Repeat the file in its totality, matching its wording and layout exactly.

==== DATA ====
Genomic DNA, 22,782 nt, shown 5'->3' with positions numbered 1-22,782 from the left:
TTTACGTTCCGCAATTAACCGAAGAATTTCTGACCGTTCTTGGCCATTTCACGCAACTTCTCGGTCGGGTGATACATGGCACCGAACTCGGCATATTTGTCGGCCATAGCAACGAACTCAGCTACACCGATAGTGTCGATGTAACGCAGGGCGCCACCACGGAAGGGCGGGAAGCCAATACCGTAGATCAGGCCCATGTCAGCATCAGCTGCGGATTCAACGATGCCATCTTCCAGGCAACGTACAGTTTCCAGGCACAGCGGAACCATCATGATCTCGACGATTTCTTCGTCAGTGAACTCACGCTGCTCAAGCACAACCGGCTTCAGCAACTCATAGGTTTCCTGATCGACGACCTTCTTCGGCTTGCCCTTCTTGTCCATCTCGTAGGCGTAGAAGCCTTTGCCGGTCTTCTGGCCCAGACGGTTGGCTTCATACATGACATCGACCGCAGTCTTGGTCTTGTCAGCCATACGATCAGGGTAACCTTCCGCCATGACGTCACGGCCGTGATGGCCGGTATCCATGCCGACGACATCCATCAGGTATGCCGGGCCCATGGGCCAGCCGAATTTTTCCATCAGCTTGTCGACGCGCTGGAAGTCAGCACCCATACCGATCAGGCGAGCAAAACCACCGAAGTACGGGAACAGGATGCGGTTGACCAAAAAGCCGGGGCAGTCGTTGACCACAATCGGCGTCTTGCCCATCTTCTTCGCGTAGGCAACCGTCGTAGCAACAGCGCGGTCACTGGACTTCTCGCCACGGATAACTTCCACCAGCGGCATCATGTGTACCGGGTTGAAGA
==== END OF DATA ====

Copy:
Genomic DNA, 22,782 nt, shown 5'->3' with positions numbered 1-22,782 from the left:
TTTACGTTCCGCAATTAACCGAAGAATTTCTGACCGTTCTTGGCCATTTCACGCAACTTCTCGGTCGGGTGATACATGGCACCGAACTCGGCATATTTGTCGGCCATAGCAACGAACTCAGCTACACCGATAGTGTCGATGTAACGCAGGGCGCCACCACGGAAGGGCGGGAAGCCAATACCGTAGATCAGGCCCATGTCAGCATCAGCTGCGGATTCAACGATGCCATCTTCCAGGCAACGTACAGTTTCCAGGCACAGCGGAACCATCATGATCTCGACGATTTCTTCGTCAGTGAACTCACGCTGCTCAAGCACAACCGGCTTCAGCAACTCATAGGTTTCCTGATCGACGACCTTCTTCGGCTTGCCCTTCTTGTCCATCTCGTAGGCGTAGAAGCCTTTGCCGGTCTTCTGGCCCAGACGGTTGGCTTCATACATGACATCGACCGCAGTCTTGGTCTTGTCAGCCATACGATCAGGGTAACCTTCCGCCATGACGTCACGGCCGTGATGGCCGGTATCCATGCCGACGACATCCATCAGGTATGCCGGGCCCATGGGCCAGCCGAATTTTTCCATCAGCTTGTCGACGCGCTGGAAGTCAGCACCCATACCGATCAGGCGAGCAAAACCACCGAAGTACGGGAACAGGATGCGGTTGACCAAAAAGCCGGGGCAGTCGTTGACCACAATCGGCGTCTTGCCCATCTTCTTCGCGTAGGCAACCGTCGTAGCAACAGCGCGGTCACTGGACTTCTCGCCACGGATAACTTCCACCAGCGGCATCATGTGTACCGGGTTGAAGA